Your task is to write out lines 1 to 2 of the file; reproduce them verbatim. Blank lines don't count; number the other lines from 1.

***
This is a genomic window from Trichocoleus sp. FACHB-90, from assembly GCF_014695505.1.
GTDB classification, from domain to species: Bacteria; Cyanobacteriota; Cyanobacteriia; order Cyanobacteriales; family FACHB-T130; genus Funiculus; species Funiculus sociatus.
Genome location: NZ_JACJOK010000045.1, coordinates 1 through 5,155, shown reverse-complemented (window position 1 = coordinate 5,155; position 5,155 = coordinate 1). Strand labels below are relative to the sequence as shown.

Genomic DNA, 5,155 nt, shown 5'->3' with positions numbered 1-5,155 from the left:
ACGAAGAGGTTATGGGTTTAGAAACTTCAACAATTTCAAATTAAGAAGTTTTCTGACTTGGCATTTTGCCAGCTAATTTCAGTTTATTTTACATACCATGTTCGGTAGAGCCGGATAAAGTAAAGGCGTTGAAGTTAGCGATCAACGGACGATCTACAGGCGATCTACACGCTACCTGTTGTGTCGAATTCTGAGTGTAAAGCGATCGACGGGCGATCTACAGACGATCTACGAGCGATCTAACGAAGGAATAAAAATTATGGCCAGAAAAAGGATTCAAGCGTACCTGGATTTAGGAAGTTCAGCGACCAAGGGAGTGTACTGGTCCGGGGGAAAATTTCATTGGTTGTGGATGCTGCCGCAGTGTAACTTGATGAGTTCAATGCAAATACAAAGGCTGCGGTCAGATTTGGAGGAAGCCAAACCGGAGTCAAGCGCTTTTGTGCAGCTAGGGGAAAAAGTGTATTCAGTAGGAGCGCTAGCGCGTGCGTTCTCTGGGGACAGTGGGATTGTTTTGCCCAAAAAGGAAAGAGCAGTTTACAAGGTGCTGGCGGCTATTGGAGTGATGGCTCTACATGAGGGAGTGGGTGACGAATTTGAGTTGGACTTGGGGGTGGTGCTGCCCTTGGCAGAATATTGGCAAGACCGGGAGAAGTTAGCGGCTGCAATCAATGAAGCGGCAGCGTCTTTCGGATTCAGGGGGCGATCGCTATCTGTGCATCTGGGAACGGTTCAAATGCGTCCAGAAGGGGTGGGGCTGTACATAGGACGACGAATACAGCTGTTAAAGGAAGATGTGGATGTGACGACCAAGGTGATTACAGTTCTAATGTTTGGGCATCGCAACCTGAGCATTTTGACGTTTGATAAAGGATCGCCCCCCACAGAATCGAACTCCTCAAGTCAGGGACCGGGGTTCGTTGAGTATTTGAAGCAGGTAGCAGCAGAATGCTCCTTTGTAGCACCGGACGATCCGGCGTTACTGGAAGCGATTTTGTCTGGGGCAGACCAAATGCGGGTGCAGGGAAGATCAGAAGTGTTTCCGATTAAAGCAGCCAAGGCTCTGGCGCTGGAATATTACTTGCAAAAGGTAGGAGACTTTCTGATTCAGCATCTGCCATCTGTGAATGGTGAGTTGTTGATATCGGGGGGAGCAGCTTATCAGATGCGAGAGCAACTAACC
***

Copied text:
This is a genomic window from Trichocoleus sp. FACHB-90, from assembly GCF_014695505.1.
GTDB classification, from domain to species: Bacteria; Cyanobacteriota; Cyanobacteriia; order Cyanobacteriales; family FACHB-T130; genus Funiculus; species Funiculus sociatus.